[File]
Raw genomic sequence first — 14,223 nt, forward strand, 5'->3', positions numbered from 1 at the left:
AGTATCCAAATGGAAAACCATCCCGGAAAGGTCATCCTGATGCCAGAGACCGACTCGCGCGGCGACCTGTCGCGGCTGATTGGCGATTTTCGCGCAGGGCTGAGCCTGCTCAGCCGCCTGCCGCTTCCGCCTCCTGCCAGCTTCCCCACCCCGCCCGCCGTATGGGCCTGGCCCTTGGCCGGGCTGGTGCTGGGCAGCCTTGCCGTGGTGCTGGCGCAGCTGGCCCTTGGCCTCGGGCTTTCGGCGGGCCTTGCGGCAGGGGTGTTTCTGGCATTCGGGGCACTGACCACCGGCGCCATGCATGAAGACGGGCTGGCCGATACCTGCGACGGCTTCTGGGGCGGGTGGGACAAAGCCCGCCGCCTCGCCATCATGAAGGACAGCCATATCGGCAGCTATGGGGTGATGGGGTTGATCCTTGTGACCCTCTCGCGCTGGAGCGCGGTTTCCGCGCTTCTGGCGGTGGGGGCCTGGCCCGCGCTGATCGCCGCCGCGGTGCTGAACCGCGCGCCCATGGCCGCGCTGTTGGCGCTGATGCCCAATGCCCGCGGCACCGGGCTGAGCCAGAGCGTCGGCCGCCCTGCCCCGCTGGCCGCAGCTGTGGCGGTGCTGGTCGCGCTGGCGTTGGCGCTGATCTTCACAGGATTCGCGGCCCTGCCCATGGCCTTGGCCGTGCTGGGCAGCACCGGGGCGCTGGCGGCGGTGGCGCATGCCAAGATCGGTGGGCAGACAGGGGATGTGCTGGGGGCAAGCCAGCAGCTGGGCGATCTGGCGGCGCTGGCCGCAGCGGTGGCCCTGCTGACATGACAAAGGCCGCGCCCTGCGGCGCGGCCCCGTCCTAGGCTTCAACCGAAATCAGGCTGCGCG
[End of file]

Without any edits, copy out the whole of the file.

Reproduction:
Raw genomic sequence first — 14,223 nt, forward strand, 5'->3', positions numbered from 1 at the left:
AGTATCCAAATGGAAAACCATCCCGGAAAGGTCATCCTGATGCCAGAGACCGACTCGCGCGGCGACCTGTCGCGGCTGATTGGCGATTTTCGCGCAGGGCTGAGCCTGCTCAGCCGCCTGCCGCTTCCGCCTCCTGCCAGCTTCCCCACCCCGCCCGCCGTATGGGCCTGGCCCTTGGCCGGGCTGGTGCTGGGCAGCCTTGCCGTGGTGCTGGCGCAGCTGGCCCTTGGCCTCGGGCTTTCGGCGGGCCTTGCGGCAGGGGTGTTTCTGGCATTCGGGGCACTGACCACCGGCGCCATGCATGAAGACGGGCTGGCCGATACCTGCGACGGCTTCTGGGGCGGGTGGGACAAAGCCCGCCGCCTCGCCATCATGAAGGACAGCCATATCGGCAGCTATGGGGTGATGGGGTTGATCCTTGTGACCCTCTCGCGCTGGAGCGCGGTTTCCGCGCTTCTGGCGGTGGGGGCCTGGCCCGCGCTGATCGCCGCCGCGGTGCTGAACCGCGCGCCCATGGCCGCGCTGTTGGCGCTGATGCCCAATGCCCGCGGCACCGGGCTGAGCCAGAGCGTCGGCCGCCCTGCCCCGCTGGCCGCAGCTGTGGCGGTGCTGGTCGCGCTGGCGTTGGCGCTGATCTTCACAGGATTCGCGGCCCTGCCCATGGCCTTGGCCGTGCTGGGCAGCACCGGGGCGCTGGCGGCGGTGGCGCATGCCAAGATCGGTGGGCAGACAGGGGATGTGCTGGGGGCAAGCCAGCAGCTGGGCGATCTGGCGGCGCTGGCCGCAGCGGTGGCCCTGCTGACATGACAAAGGCCGCGCCCTGCGGCGCGGCCCCGTCCTAGGCTTCAACCGAAATCAGGCTGCGCG